- Purdue Extension’s Turf Pathology webpage at this LINK: https://ag.purdue.edu/btny/Extension/pages/turfpathology.aspx
- Michigan State University Extension’s Turf Diseases website at this LINK: http://www.msuturfdiseases.net/
- Michigan State University Extension’s Turf Disease I.D. Tool website at this LINK: http://www.msuturfdiseases.net/id-tool/
12. Finding Reliable Answers
As we have already touched on, we feel that Googling random website or following word-of-mouth advice are not reliable ways of getting lawn care information. Everyday, we talk to customers that have been following certain lawn practices their entire lives … and so often it turns out they were mis-informed.
There are so many “urban myths” out there, especially when it comes to the 11 topics discussed above. If you’re ready to make sure that the information you know is based on science and research, you’d be best off limiting your resources to:
- Purdue Extension / Department of Agronomy (up-to-date, research-based information, specific to our geographical location) – Online at www.agry.purdue.edu/turf
- Michigan State University Extension (up-to-date, research-based information, specific to our geographical location) – Online at https://www.canr.msu.edu/lawn_garden/resources
- The Lawn Institute – While this site is not regionally-based, in 1955, The Lawn Institute was created as a not-for-profit corporation to assist and encourage through research and education the improvement of lawns and sports turf. Since then, the Institute has been one of the most respected authorities in the world among turf professionals and scientists for monitoring, reporting, and interpreting the latest advances in turfgrass research, landscape horticulture, and agronomic science. – Online at www.thelawninstitute.org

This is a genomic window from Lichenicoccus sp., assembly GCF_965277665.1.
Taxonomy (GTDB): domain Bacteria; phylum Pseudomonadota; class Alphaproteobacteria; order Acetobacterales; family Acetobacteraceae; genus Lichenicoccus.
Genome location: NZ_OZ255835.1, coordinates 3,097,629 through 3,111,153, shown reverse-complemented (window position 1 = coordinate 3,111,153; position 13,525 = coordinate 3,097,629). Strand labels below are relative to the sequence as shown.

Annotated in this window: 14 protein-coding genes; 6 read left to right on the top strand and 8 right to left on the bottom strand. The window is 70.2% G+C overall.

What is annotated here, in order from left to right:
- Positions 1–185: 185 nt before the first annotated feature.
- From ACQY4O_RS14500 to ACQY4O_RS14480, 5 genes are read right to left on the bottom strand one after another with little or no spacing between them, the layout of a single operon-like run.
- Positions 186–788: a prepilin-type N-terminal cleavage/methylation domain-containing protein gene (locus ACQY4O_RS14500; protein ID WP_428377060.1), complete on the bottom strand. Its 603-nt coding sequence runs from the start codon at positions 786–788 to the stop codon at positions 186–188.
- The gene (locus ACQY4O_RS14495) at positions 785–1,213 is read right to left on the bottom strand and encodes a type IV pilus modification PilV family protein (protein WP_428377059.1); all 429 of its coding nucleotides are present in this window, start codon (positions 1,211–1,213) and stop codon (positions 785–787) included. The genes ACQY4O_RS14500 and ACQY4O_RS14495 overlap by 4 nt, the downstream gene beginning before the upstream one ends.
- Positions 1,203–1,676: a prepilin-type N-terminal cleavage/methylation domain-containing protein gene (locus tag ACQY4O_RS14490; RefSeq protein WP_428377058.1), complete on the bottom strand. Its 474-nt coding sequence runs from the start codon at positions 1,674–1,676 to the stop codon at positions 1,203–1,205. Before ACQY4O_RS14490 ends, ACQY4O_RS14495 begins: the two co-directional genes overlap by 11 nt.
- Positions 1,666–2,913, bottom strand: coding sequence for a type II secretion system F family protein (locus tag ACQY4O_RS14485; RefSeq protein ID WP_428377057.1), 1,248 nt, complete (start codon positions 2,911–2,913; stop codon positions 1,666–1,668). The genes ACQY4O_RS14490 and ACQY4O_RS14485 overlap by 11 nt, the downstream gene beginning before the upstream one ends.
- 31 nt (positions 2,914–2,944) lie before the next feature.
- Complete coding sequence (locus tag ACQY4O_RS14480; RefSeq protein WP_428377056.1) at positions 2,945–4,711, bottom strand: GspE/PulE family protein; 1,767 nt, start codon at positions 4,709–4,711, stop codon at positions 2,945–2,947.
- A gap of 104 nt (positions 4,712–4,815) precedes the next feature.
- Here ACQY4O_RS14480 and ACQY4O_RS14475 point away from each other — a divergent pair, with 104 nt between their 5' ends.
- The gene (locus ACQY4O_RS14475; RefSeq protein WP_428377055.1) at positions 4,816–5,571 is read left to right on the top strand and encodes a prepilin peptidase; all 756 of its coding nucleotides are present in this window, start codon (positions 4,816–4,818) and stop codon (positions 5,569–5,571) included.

- Red Hen Turf Farm’s website (our info is derived from Purdue / MSU Extension and other reliable sources, including decades of experience) – Online at www.redhenturf.com
- Red Hen Turf Farm’s Customer Service Crew, especially Turf Operations Manager, Jeremy Cooper … our contact info is below!
RED HEN TURF FARM is located at 29435 Darden Rd, New Carlisle IN – CHECK OUT OUR GOOGLE LANDING PAGE – WE’D LOVE TO GET A REVIEW FROM YOU WHILE YOU’RE THERE – HERE’s THE LINK
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Red Hen Turf Farm – The Best Turf on Earth! We grow & sell KENTUCKY BLUEGRASS SOD HARVESTED FARM-FRESH ON DEMAND in Northern Indiana, along with GRASS SEED, FERTILIZER, WEED CONTROL PRODUCTS & MORE to homeowners, landscapers, contractors, garden centers alike
Originally posted 6/6/14, Updated 5/12/17, Updated 4/17/18